April 11th, Sharon Zhang (TRUTHOUT) reported, "In addition to the over 34,000 Palestinians who have been counted as killed in Israel’s genocidal assault so far, there are 13,000 Palestinians in Gaza who are missing, a humanitarian aid group has estimated, either buried in rubble or mass graves or disappeared into Israeli prisons.  In a report released Thursday, Euro-Med Human Rights Monitor said that the estimate is based on initial reports and that the actual number of people missing is likely even higher."

As for the area itself?  Isabele Debre (AP) reveals, "Israel’s military offensive has turned much of northern Gaza into an uninhabitable moonscape. Whole neighborhoods have been erased. Homes, schools and hospitals have been blasted by airstrikes and scorched by tank fire. Some buildings are still standing, but most are battered shells."  Kieron Monks (I NEWS) reports, "More than 40 per cent of the buildings in northern Gaza have been damaged or destroyed, according to a new study of satellite imagery by US researchers Jamon Van Den Hoek from Oregon State University and Corey Scher at the City University of New York. The UN gave a figure of 45 per cent of housing destroyed or damaged across the strip in less than six weeks. The rate of destruction is among the highest of any conflict since the Second World War."

Foreign doctors returning from Gaza describe being left “speechless” by the overwhelming scenes of trauma in the enclave’s hospitals.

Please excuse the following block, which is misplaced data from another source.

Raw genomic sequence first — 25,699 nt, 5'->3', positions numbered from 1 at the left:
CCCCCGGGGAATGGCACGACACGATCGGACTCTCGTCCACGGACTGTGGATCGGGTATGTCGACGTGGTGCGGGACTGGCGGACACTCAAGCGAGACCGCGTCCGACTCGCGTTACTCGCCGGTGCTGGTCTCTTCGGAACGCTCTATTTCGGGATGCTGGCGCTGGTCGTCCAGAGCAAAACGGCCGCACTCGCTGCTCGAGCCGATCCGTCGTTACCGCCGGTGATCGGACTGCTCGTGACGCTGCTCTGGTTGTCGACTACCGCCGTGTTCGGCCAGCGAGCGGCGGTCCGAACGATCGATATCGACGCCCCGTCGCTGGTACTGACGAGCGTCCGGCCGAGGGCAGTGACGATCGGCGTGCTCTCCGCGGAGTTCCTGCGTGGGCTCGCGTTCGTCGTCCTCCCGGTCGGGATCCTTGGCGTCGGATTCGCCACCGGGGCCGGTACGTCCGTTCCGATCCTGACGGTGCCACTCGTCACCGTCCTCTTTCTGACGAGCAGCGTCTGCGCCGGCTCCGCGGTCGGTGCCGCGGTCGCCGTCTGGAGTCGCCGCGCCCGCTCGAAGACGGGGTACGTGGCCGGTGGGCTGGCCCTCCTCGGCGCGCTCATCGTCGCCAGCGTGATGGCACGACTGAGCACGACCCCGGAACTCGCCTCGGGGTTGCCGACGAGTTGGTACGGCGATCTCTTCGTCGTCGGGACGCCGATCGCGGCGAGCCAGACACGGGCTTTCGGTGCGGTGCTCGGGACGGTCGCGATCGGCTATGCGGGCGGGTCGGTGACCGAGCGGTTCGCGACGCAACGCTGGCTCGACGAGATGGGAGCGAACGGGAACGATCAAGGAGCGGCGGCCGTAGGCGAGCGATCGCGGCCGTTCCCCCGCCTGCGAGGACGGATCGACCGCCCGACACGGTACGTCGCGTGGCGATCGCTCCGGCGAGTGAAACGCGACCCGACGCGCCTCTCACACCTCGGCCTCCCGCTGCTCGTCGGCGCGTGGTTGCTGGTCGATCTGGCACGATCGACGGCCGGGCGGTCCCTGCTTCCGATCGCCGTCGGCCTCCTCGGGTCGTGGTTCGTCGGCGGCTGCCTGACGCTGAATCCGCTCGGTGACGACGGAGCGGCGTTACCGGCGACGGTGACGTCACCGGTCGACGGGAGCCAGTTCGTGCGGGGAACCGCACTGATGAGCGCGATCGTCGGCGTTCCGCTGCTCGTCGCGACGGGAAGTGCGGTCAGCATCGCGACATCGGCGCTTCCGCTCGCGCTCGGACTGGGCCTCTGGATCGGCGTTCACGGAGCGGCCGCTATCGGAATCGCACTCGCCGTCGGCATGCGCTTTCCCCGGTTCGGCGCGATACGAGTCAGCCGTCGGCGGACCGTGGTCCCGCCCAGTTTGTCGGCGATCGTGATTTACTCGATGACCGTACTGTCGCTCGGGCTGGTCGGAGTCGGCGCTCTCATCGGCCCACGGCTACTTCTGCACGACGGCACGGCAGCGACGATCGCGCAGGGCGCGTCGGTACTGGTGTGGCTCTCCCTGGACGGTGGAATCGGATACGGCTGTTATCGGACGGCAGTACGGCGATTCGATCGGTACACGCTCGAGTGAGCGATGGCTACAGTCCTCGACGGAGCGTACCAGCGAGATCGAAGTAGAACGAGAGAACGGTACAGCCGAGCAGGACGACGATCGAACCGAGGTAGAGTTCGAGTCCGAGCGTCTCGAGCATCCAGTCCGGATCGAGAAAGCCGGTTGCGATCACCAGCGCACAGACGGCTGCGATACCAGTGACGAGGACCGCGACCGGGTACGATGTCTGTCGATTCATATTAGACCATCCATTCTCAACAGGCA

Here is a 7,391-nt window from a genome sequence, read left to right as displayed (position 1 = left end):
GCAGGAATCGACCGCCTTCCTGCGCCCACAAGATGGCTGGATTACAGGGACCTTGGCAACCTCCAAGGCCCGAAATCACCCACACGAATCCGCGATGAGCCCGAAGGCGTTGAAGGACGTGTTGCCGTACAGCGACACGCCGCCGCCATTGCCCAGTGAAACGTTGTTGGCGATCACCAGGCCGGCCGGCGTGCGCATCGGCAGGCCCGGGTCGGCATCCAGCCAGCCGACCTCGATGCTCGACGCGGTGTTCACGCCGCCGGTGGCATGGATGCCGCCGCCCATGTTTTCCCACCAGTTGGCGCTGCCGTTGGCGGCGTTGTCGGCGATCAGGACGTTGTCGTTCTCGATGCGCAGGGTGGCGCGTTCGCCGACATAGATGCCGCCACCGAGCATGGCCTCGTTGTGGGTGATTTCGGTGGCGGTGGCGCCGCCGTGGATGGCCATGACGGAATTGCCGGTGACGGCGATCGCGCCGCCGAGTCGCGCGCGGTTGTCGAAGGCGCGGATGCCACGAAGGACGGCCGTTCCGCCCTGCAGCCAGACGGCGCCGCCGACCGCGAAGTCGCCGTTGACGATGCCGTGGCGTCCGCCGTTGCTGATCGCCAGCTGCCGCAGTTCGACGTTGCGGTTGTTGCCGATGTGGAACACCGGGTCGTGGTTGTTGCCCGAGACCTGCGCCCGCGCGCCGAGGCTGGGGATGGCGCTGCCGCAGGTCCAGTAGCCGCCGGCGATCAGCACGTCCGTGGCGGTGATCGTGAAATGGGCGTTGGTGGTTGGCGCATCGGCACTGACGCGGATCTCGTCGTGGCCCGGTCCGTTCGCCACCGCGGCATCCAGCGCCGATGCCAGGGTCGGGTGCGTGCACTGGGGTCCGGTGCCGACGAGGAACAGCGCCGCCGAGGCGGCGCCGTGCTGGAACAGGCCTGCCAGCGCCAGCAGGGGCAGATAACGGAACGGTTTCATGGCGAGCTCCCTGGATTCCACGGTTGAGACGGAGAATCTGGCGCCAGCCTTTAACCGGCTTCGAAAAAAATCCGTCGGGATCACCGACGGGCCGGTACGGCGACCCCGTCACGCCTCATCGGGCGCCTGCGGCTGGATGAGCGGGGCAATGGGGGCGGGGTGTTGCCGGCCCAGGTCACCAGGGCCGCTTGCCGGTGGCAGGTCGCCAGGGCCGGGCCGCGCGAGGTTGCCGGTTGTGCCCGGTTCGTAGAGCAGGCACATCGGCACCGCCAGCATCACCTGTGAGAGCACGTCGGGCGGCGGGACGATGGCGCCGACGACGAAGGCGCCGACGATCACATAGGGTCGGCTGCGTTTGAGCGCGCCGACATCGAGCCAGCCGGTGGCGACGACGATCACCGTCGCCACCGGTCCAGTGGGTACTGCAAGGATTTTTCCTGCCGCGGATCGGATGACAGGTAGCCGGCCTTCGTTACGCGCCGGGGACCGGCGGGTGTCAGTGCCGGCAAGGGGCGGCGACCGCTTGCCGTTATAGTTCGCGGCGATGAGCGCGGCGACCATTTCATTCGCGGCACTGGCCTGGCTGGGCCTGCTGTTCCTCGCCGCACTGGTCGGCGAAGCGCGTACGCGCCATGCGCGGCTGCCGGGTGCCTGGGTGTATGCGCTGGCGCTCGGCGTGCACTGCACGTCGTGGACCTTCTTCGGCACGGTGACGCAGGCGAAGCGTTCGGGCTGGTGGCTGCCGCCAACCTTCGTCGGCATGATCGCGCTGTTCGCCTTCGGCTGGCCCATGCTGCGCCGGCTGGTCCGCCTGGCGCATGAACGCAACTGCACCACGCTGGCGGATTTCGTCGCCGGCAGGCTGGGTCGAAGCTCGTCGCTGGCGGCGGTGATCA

Shariq Sayeed, a vascular surgeon from Atlanta, Georgia, says his team treated 40 to 60 patients a day, most of them young people with shrapnel injuries he had never seen before.

“Most were patients 13, 14, 15, 16 and 17 years of age,” Sayeed said. “… And unfortunately, there is a very high incidence of infection, … so once you have an amputation that doesn’t heal, you end of getting a higher amputation.”

Ismail Mehr, an anaesthesiologist from New York who led the medical mission, said the foreign doctors were “speechless” when they saw the number of injuries and warned that a looming Rafah offensive would push Gaza’s health sector beyond its capacity.

“I hope and I pray that Rafah is not attacked,” Mehr said. “The health system will not be able to take care of that. It will be a complete catastrophe.”

The following sites updated: